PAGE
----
Unfortunately, it’s the case that some agencies have been burnt by the freelancer model as the people they’ve outsourced to have been flaky, disappear off the radar or produce sub-standard work whilst commanding punchy day rates.
On the flip side of this situation, several freelancers we have spoken to over the past 24 months have started blacklisting agencies to no longer work with due to:
- Poor briefing
- Last minute or significant scope changes
- Inability to pay invoices on time
Having vetted over 120 freelancers in the past 18 months, we know how difficult it is as an agency owner to curate a pool of trusted partners that you can comfortably put in front of clients and trust to deliver exemplary work. It’s so difficult, in fact, that it can often take as long as trying to find permanent hires.
However, if agencies can successfully partner with freelancers as opposed to seeing them as an outsourced delivery arm, this synergy results in the ability to scale at pace.
When is the Right Time to Engage with Freelancers?
We partner with agencies daily, and the three most common situations in which they find themselves needing a senior-level freelancer’s support are:
- They’ve recently lost a senior member of the team and have several execs who are now left without any mentorship, as well as key clients who are missing an experienced strategic lead
- They’re either pitching for, or have won, a tender that requires a service they don’t generally offer and don’t have the need to recruit a full-time body to service this specialism, but still have to deliver on this particular contract win
- They’ve recently lost mid-level team members so there’s an immense pressure on the remaining team to cover the day-to-day client deliverables
All 3 of these situations force agencies into a state of pressure that results in team overload and panic to recruit to refill mid and senior level positions, which we all know can take weeks and even months. All the while client focus and team morale start to decline; it’s at times like these where agencies could significantly benefit from having a bank of trusted partners they can turn to.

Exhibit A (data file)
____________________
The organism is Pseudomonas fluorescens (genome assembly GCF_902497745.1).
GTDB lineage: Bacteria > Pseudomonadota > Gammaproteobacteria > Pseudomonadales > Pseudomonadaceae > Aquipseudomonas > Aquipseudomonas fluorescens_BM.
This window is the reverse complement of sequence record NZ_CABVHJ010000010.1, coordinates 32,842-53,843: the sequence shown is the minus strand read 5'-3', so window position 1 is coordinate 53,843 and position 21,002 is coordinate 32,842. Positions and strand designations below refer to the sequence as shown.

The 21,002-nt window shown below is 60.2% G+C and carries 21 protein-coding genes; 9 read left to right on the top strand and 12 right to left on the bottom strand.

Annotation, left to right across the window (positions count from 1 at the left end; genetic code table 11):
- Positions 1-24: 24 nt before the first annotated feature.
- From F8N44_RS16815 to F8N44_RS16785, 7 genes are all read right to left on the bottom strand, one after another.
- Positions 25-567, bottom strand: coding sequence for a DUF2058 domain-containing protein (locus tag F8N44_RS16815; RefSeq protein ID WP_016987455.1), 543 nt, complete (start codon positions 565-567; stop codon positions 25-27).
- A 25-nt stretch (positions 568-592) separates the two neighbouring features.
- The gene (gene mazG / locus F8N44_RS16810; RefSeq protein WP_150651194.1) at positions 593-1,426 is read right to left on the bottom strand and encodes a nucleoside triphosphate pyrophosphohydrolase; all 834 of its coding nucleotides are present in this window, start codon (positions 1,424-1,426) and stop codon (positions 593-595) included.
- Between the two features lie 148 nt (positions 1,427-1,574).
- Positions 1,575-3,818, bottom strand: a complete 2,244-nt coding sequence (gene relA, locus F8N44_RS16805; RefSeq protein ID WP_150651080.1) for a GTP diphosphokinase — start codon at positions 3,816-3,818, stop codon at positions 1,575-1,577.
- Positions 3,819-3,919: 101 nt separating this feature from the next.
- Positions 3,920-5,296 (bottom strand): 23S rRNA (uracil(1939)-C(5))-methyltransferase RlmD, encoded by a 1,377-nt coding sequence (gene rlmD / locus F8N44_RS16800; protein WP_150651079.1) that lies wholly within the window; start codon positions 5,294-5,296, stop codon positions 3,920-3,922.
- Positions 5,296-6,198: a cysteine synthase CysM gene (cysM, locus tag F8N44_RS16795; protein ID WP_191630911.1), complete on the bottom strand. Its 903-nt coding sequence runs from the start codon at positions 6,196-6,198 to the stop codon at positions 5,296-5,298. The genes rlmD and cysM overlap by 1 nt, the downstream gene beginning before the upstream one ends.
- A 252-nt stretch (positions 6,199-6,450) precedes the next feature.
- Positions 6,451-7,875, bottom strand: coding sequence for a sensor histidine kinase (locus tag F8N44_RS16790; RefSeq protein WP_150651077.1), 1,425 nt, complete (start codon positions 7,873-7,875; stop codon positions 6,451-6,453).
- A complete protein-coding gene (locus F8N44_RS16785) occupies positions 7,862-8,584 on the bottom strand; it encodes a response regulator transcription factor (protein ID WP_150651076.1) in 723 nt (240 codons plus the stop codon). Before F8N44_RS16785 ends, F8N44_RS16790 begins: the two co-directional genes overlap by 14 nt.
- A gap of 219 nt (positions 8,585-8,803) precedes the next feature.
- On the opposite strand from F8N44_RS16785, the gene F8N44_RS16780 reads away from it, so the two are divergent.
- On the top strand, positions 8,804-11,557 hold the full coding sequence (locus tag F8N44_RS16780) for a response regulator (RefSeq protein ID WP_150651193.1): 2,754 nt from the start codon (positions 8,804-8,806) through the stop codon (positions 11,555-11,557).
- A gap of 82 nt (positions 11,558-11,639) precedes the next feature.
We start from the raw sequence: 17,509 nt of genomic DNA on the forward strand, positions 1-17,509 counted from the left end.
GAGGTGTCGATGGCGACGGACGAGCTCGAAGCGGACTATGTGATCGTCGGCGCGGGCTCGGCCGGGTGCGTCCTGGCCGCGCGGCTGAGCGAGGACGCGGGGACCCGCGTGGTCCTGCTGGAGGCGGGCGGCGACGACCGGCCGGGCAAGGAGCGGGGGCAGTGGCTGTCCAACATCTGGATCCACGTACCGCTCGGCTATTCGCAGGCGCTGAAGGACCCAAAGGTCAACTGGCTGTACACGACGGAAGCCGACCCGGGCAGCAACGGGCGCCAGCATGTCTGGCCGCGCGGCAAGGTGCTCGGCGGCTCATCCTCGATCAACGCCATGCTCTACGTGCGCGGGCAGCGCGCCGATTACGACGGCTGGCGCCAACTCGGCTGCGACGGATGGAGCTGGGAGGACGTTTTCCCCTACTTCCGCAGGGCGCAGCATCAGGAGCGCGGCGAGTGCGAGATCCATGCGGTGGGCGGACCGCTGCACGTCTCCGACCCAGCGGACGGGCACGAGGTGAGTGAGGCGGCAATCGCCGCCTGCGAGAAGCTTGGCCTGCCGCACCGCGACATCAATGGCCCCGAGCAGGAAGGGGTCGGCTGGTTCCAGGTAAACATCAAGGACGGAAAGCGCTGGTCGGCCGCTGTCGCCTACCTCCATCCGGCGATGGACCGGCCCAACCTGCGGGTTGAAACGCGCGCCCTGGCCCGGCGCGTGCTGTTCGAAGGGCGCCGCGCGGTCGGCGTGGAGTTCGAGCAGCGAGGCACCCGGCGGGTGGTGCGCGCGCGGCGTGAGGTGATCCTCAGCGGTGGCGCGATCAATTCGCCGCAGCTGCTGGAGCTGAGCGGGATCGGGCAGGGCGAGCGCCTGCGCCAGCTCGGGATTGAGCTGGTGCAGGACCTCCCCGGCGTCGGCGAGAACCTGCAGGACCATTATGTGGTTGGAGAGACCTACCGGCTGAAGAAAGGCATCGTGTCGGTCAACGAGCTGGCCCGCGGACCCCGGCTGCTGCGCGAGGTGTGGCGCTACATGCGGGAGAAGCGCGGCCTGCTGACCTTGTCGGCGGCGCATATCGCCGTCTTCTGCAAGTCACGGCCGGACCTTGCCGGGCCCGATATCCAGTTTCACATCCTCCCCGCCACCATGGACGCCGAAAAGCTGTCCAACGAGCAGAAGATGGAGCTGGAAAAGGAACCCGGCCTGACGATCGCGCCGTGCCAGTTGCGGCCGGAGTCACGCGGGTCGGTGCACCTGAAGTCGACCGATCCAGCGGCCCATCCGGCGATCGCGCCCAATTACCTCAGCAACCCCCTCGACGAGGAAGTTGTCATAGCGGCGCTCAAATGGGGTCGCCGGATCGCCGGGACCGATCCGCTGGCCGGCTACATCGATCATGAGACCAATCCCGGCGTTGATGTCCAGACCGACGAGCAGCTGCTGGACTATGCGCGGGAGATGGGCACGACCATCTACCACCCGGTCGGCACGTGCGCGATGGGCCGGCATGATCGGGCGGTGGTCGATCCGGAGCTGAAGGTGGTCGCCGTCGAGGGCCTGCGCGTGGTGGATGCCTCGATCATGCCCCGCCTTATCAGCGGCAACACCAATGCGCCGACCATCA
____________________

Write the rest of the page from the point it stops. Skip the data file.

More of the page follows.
How to Maximise Freelancer Relationships
It’s easy (and completely normal) for agencies to think “freelancer” when they need a specific piece of work churning out at a moment’s notice that can be offloaded quickly and easily. Don’t get us wrong, there is absolutely a place for that and whether you use a platform like Upwork or Fiverr or happen to have direct freelancer relationships for this type of output, there will always be a demand.
However, over the past few years of working directly with freelancers and agencies to help maximise their partnerships, it’s the agencies that strive to integrate freelancers as a part of the team that really excel and enable themselves to scale quicker than the competition.
When they find good freelancers they cling onto them, empower them to come to them with ideas and, have the respect to pay their invoices on time!
Do you know what the key to these successful relationships is?
Treating freelancers as members of the team who can fill the exact same gaps as a senior level hire, as opposed to seeing them as a one-hit-wonder delivery machine.
Winning Freelancer Partnerships in Action
Here are some real-life scenarios of how of our most forward-thinking agency clients have partnered with senior-level freelancers over the past couple of years that have enabled both their businesses to scale, and their internal teams to skill up:
Scenario: Head of Digital PR moved on
Freelancer Remit: 50% managing and training junior execs and team management, 50% key client strategy. During their time in post, the freelancer reviewed, refined and implemented training processes, and audited internal and pitch documentation, and technical processes. They also trained and developed entry level execs to the point of being self-sufficient with day-to-day deliverables so that once the new Head of PR joined, they had more time to focus on getting to grips with the department, as opposed to focusing solely on executive development. They worked with the agency’s senior leadership team to help shape the job specification for the new Head of PR and sat in on interviews to help shortlist potential candidates.